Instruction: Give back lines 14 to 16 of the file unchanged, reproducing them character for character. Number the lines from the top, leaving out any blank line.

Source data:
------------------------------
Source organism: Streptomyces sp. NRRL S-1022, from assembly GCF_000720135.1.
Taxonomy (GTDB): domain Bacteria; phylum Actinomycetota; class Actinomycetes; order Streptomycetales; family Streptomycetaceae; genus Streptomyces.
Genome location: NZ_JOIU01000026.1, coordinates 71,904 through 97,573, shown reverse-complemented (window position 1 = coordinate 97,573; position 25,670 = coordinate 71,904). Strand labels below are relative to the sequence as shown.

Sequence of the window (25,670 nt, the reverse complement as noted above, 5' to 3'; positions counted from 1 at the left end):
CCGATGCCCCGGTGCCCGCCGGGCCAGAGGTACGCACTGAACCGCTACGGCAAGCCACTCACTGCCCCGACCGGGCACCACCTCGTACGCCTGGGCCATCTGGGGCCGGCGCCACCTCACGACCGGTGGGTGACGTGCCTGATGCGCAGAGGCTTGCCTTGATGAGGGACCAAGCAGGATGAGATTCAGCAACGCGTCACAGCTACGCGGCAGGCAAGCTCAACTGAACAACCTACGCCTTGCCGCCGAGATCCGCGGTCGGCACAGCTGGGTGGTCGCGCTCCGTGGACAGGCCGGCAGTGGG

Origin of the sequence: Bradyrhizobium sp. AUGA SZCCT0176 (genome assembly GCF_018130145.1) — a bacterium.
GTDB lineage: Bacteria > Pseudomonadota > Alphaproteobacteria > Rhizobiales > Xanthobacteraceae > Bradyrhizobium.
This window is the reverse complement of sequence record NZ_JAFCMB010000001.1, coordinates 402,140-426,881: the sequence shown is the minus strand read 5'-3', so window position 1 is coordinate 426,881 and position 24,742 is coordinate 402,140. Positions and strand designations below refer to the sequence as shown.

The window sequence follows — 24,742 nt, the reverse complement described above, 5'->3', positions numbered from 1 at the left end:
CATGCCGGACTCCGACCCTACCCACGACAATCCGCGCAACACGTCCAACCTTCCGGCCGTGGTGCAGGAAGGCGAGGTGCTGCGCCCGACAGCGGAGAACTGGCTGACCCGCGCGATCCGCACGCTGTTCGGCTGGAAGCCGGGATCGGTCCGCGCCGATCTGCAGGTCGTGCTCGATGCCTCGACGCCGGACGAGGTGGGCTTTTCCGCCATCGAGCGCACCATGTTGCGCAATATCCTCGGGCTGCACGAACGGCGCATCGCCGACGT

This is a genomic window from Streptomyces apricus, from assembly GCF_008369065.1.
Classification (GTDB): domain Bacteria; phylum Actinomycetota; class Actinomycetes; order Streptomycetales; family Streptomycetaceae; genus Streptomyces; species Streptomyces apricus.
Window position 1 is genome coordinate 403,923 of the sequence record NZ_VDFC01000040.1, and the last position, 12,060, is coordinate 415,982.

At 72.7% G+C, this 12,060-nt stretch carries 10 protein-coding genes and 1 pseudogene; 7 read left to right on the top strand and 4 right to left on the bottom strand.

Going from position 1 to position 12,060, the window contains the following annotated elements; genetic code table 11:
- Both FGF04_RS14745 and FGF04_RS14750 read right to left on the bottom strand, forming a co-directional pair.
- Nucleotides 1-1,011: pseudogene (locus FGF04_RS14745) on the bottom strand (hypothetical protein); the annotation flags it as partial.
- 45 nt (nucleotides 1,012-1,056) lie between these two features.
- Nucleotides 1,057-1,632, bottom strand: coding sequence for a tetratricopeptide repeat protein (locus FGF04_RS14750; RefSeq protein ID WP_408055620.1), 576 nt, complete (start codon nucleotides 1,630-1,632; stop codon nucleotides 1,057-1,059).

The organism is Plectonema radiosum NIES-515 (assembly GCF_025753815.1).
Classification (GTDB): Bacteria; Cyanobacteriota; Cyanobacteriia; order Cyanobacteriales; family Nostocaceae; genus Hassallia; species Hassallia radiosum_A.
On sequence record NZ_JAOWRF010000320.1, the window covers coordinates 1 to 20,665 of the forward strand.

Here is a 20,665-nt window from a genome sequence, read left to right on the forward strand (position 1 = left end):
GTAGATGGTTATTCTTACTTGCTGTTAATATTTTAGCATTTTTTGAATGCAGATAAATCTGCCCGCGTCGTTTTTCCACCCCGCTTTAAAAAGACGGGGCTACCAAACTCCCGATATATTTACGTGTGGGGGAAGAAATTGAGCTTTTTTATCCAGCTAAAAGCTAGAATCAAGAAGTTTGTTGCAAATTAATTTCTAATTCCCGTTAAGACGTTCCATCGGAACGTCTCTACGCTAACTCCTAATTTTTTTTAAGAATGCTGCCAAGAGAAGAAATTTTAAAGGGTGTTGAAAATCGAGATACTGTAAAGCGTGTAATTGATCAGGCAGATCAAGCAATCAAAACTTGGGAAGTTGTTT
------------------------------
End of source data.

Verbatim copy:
At 72.7% G+C, this 12,060-nt stretch carries 10 protein-coding genes and 1 pseudogene; 7 read left to right on the top strand and 4 right to left on the bottom strand.

Going from position 1 to position 12,060, the window contains the following annotated elements; genetic code table 11:
- Both FGF04_RS14745 and FGF04_RS14750 read right to left on the bottom strand, forming a co-directional pair.